More Blues plans sue CVS, claiming it overcharged for generic drugs

A group of insurers has filed suit against CVS over generic drug pricing. (Mike Mozart/CC BY 2.0)

A group of insurers has filed suit against CVS Health, alleging that the company overcharged them for generic drugs and obfuscated the medications' true prices.

The suit, filed late last week in Rhode Island district court, claims that CVS used discount programs to charge lower cash prices for a slew of generic drugs while seeking reimbursement from payers at higher prices.

CareFirst of Maryland, Group Hospitalization and Medical Services, CareFirst BlueChoice, Blue Cross and Blue Shield of South Carolina, BlueChoice HealthPlan of South Carolina, Blue Cross and Blue Shield of Louisiana and HMO Louisiana have all signed on to the suit.

"CVS has now pocketed billions of dollars in ill-gotten gains through this unlawful scheme—including millions from plaintiffs," according to the complaint. "This is fraud. And CVS was able to perpetrate and conceal this fraud for years."

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We've reached out to CVS Health and will update this story when we hear back.

The suit echoes similar claims from other Blues plans filed in May 2020. Blue Cross and Blue Shield of Florida, Blue Cross and Blue Shield of North Carolina and Blue Cross and Blue Shield of Minnesota are among the plans who filed that prior suit.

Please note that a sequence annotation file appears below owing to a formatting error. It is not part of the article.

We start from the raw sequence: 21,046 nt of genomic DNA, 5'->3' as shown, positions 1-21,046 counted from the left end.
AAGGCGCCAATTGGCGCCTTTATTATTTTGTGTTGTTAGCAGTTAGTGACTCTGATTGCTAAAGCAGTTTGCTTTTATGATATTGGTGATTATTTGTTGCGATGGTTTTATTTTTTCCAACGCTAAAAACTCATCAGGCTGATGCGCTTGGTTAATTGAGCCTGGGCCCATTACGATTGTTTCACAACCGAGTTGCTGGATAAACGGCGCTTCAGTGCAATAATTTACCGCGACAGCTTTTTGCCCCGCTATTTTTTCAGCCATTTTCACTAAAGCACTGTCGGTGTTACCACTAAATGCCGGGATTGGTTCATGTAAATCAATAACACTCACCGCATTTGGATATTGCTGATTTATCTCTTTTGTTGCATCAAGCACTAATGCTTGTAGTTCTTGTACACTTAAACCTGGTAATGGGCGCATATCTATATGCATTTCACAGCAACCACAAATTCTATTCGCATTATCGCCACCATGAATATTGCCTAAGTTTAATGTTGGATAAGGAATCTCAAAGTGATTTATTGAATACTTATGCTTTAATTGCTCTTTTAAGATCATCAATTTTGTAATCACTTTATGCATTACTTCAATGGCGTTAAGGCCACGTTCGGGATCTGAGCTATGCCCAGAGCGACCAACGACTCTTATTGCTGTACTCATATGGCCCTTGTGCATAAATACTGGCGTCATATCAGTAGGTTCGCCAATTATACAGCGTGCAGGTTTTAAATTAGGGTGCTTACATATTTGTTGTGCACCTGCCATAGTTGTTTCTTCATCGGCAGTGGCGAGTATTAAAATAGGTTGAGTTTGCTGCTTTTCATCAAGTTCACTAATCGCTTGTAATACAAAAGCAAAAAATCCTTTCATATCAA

At the center of both lawsuits are two discount programs: the Health Savings Pass (HSP) program and its successor, the Value Prescription Savings Card (VPSC). HSP was canceled in 2016 after another class-action lawsuit challenged it.

In both programs, customers can pay a monthly fee for a discount on cash prices for generic medications and is largely designed for the uninsured. The insurers say that this discounted price should have been treated as the "usual and customary price" charged to health plans.

The healthcare giant intentionally concealed these discount prices to juice their reimbursements from payers, the plaintiffs allege.

"CVS tried to have its cake and eat it too," according to the suit. "It tried to find a way to both broadly offer discounts to retain critical pharmacy customers, including cash-paying customers, and also avoid the unprofitable result of reporting the discounted prices as the U&C price."